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Big Bud guy

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About Big Bud guy

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    Farm machinery collector.

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  1. The Fu-Go bombs were they first intercontinental weapon https://en.m.wikipedia.org/wiki/Fu-Go_balloon_bomb
  2. That display info is partially right. JD did use that Case LA to research how much power could be put to the ground and that led to the development of the 5010. Also, according to the above article taken out of one of my Green Magazines, it also led to the development of the 8010. That test took place about 60 miles from me. However, JD had already built 4 and 6 cylinder NG prototypes before and during the time they were missing around with that Case LA Detroit. J
  3. No doubt. I wonder how many guys on here realize they were a chain drive rear end with the bevel gear in front of a crossways transmission. Neighbor of mine has a LA with a 4-53 in it. Estimating about 110 hp.
  4. Tractor pulling proves nothing and means nothing if that is all you are going off of. Get your tractor out in the field with a plow like it was designed for and I will start listening again.
  5. You need to take them red glasses off and examine the competition more closely. The WD40 was 37 drawbar horsepower which was the same as a styled JD D. The later Case Ls were 42 drawbar horsepower. And apparently you missed my earlier post on the Oliver 99 because they hit the market in 1937 with 54 drawbar hp and they advertised the 99 as the biggest tractor on the market. The W series weren’t the all conquering tractor. Pick any year in the topic of this thread and you will find that most of the time IH wasn’t near the top of the horsepower race.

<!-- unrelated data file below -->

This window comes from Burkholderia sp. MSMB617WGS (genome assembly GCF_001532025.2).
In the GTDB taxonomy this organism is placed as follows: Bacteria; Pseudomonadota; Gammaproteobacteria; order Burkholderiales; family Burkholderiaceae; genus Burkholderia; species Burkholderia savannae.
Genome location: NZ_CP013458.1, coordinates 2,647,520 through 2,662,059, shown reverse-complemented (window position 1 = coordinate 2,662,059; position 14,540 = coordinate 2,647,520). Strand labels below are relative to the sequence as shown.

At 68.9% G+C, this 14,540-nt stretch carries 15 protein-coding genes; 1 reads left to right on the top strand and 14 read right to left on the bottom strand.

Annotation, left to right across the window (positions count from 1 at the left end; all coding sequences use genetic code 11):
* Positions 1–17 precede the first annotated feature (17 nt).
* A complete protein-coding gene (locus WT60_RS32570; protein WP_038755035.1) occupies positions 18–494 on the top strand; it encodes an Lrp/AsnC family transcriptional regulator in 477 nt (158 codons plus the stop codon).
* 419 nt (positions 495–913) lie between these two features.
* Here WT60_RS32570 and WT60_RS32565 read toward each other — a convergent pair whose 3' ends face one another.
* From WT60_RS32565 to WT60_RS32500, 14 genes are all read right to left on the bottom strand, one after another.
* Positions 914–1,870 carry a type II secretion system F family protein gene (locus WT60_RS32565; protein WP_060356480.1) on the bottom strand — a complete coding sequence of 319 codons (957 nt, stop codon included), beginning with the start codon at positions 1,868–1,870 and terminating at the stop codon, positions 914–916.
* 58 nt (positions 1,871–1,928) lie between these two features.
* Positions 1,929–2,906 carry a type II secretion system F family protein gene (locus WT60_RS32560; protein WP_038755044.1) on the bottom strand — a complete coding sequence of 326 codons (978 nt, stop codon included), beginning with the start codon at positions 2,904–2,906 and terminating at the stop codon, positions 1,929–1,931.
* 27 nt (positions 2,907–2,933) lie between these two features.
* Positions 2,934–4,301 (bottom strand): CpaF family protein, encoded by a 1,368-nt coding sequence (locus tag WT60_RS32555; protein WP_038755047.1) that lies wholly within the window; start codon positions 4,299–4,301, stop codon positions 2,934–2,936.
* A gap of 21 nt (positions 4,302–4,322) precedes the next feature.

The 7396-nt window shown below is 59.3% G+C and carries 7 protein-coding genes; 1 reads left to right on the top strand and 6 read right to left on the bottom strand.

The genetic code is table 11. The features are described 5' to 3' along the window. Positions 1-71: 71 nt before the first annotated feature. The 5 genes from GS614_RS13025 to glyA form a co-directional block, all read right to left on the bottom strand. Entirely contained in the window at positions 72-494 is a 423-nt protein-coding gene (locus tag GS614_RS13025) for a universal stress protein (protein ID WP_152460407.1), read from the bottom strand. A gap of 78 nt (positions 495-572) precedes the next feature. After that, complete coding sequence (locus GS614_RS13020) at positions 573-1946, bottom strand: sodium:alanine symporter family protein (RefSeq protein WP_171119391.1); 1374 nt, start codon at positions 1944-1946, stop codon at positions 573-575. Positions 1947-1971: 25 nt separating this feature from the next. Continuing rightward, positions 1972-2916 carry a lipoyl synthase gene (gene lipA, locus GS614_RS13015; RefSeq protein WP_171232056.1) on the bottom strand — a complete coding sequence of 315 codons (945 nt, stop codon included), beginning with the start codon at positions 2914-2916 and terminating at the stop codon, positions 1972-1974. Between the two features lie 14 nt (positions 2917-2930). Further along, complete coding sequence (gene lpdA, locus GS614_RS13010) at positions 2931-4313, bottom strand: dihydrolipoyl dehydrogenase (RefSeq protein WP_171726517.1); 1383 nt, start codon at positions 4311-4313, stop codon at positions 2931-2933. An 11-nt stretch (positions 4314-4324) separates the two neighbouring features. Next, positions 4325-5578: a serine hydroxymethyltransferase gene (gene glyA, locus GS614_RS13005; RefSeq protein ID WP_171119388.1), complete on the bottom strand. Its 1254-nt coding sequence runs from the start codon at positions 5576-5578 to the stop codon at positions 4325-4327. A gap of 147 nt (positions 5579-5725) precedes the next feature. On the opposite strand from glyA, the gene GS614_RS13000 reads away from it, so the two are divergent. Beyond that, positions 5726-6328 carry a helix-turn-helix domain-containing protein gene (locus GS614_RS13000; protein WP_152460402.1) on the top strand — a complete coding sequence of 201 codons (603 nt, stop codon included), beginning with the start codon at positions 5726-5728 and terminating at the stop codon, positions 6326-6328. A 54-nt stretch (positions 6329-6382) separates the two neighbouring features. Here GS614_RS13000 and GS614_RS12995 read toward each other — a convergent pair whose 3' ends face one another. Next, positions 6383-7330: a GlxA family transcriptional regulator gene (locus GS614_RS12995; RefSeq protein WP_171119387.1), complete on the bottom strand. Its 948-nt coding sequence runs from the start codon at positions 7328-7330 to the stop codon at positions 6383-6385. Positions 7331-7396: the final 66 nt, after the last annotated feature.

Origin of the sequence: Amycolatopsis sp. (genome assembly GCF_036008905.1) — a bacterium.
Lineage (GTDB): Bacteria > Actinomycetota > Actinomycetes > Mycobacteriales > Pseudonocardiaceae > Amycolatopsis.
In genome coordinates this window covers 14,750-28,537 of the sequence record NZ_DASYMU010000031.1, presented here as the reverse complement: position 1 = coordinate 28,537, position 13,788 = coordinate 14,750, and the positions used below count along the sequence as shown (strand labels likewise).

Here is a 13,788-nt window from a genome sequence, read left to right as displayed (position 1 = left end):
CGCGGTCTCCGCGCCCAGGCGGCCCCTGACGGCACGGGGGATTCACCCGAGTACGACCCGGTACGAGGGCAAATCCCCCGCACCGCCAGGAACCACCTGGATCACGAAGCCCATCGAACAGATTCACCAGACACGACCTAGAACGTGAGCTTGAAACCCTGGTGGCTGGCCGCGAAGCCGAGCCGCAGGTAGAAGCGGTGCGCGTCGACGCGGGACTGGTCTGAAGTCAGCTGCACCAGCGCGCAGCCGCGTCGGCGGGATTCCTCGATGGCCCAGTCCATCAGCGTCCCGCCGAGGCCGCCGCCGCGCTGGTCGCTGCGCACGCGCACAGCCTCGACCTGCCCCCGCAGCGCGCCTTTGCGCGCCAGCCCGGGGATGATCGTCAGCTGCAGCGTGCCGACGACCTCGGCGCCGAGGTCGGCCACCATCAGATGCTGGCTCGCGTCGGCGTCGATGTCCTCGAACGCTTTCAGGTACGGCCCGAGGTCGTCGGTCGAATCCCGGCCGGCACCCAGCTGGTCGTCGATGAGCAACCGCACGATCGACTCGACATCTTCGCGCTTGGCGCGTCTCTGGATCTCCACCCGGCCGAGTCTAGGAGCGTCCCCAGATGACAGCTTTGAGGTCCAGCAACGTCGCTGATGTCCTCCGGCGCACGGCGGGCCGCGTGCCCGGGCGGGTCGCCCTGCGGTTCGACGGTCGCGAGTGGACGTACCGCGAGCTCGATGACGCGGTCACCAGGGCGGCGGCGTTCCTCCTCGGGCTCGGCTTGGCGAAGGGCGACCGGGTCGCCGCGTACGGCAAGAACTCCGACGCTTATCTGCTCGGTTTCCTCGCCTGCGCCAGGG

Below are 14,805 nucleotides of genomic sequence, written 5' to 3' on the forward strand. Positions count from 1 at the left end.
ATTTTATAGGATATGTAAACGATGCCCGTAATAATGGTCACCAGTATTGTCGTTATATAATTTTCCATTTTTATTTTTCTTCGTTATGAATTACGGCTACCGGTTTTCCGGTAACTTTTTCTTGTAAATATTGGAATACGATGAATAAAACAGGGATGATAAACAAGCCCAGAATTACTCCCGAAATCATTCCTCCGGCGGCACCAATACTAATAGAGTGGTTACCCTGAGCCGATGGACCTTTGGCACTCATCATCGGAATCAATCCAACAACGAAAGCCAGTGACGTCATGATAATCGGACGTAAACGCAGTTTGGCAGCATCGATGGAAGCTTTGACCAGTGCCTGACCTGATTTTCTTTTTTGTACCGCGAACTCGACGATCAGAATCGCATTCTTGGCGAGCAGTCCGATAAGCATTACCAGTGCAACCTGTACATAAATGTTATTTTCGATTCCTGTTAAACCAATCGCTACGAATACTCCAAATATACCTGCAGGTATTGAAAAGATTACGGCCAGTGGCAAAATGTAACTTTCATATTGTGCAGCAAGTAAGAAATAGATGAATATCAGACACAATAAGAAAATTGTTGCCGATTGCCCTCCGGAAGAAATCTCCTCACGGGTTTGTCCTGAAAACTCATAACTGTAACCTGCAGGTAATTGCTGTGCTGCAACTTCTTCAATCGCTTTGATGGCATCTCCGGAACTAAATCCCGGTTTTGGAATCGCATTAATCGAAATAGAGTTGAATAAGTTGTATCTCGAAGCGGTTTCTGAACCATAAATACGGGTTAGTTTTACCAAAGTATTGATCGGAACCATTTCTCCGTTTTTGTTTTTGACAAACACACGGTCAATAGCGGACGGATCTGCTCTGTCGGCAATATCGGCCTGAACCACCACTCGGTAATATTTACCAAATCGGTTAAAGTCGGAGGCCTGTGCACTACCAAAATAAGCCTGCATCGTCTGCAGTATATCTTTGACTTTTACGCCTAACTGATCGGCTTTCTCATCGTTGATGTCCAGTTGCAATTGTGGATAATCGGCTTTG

6. I wouldn't assume that. You would be surprised on the number of rowcrop tractors out here in Wheatland country. I only speak for my area but I would wager 2/3s of the farms around here had some sort of a row crop tractor in 40s and later. We had M. Neighbor had a Farmall H. Another neighbor had a JD A and a Farmall A. Another neighbor had a Case DC. I have two other neighbors that had JD As and another one that had a Farmall A again. My GM and unstyled BN are local tractors. I could go on and on.
  7. MM might have been popular down there but they weren't up here so that is kind of a broad statement to make. You have production numbers on the G series? Reason I ask is JD made almost 47,000 Styled Ds alone. I'd be surprised if the G series sold half that many in that time frame. MM tractors never sold in high volume compared to IH and JD.
  8. 1955 or 54 Case 500. The JD 820 was my uncle’s. It’s newer then the mid 50s but since it was sitting next to the Case put it in the pic. The other is a LA of my neighbors. It was running not too long ago.
  9. 1954 or so MH 55 with a hand clutch. I had it running at one time. The Oliver is a 99 around 1953. Same horsepower as the MH 55.
  10. Some pics of wheatland tractors from the 40s to mid 50s. First D is my most complete one. Still has the water valve with electric start and lights. It has the governor mounted generator. The other is just a plain D.
  11. Far as what was popular around here, JD Ds and the 2 cylinder diesels of course. The IH W9 series were popular too but for some reason they dropped off pretty fast when you get to the Supers. Some guys will not like hearing this but unless I'm proven wrong with year by year production numbers, I think the JD diesel 2 cylinders put a hurting on IH. Its just that the 2 cylinders are everywhere around here and you can't hardly find an IH made after the WD-9. Maybe they left the country before my time. Another popular tractor around here was the Case LA and the 500 and its successors. Good s
  12. There is a lot that could be said on this topic. I think you need to break it down by fuel type too. For JD, I like the 2 cylinder diesel and the D. Now the D is looked at probably the weakest of all the standard tractors of the 40s. However, the D was an all fuel burner and if you compare it to other tractors with the same fuel like the distillate burning W9 my great grandpa had the D isn't far off. The distillate W9 was 42 drawbar hp and the D was 38. Factor in the 501 cubic inch engine and the amount of iron flying around on the D, I bet both tractors were even. One of my dreams is to
  13. Paccar owns both Kenworth and Peterbilt and have for a long time.
  14. I've read your story a 100 times because you have posted it 100 times. Reason I want an R is because we farmed with one like I said earlier. I still have the operators manual for ours. Do you understand that??? First of all its not like I'm going to go out and plow 1,000 acres so I don't care about what past deficiencies the R might have had. 2nd, the 80 was only made for one year making them somewhat hard and expensive to buy. We bought the R used in 1959 the same year great grandpa traded off his IH 600 for a new JD 830. Don't know if that was a coincidence or not. Grandpa used it al
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